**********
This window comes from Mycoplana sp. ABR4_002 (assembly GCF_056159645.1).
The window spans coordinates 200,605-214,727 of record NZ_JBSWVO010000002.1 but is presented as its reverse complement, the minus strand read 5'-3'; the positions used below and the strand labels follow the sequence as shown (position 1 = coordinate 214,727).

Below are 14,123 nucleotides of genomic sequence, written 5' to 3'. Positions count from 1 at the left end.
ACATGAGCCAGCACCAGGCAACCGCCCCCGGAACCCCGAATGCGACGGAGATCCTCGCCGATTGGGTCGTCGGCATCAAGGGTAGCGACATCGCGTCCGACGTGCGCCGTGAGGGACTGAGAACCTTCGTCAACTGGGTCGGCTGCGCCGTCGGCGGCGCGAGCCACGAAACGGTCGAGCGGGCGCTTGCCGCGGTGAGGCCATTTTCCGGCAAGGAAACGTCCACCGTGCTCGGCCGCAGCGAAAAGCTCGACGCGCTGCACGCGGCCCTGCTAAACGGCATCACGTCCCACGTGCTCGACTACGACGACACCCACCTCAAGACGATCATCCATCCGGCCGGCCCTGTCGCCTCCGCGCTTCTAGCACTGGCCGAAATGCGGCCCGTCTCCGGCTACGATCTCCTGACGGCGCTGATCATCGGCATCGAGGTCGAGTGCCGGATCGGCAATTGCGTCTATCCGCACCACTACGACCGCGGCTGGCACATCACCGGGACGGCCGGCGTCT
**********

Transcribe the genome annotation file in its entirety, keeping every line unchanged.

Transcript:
This window comes from Mycoplana sp. ABR4_002 (assembly GCF_056159645.1).
The window spans coordinates 200,605-214,727 of record NZ_JBSWVO010000002.1 but is presented as its reverse complement, the minus strand read 5'-3'; the positions used below and the strand labels follow the sequence as shown (position 1 = coordinate 214,727).

Below are 14,123 nucleotides of genomic sequence, written 5' to 3'. Positions count from 1 at the left end.
ACATGAGCCAGCACCAGGCAACCGCCCCCGGAACCCCGAATGCGACGGAGATCCTCGCCGATTGGGTCGTCGGCATCAAGGGTAGCGACATCGCGTCCGACGTGCGCCGTGAGGGACTGAGAACCTTCGTCAACTGGGTCGGCTGCGCCGTCGGCGGCGCGAGCCACGAAACGGTCGAGCGGGCGCTTGCCGCGGTGAGGCCATTTTCCGGCAAGGAAACGTCCACCGTGCTCGGCCGCAGCGAAAAGCTCGACGCGCTGCACGCGGCCCTGCTAAACGGCATCACGTCCCACGTGCTCGACTACGACGACACCCACCTCAAGACGATCATCCATCCGGCCGGCCCTGTCGCCTCCGCGCTTCTAGCACTGGCCGAAATGCGGCCCGTCTCCGGCTACGATCTCCTGACGGCGCTGATCATCGGCATCGAGGTCGAGTGCCGGATCGGCAATTGCGTCTATCCGCACCACTACGACCGCGGCTGGCACATCACCGGGACGGCCGGCGTCT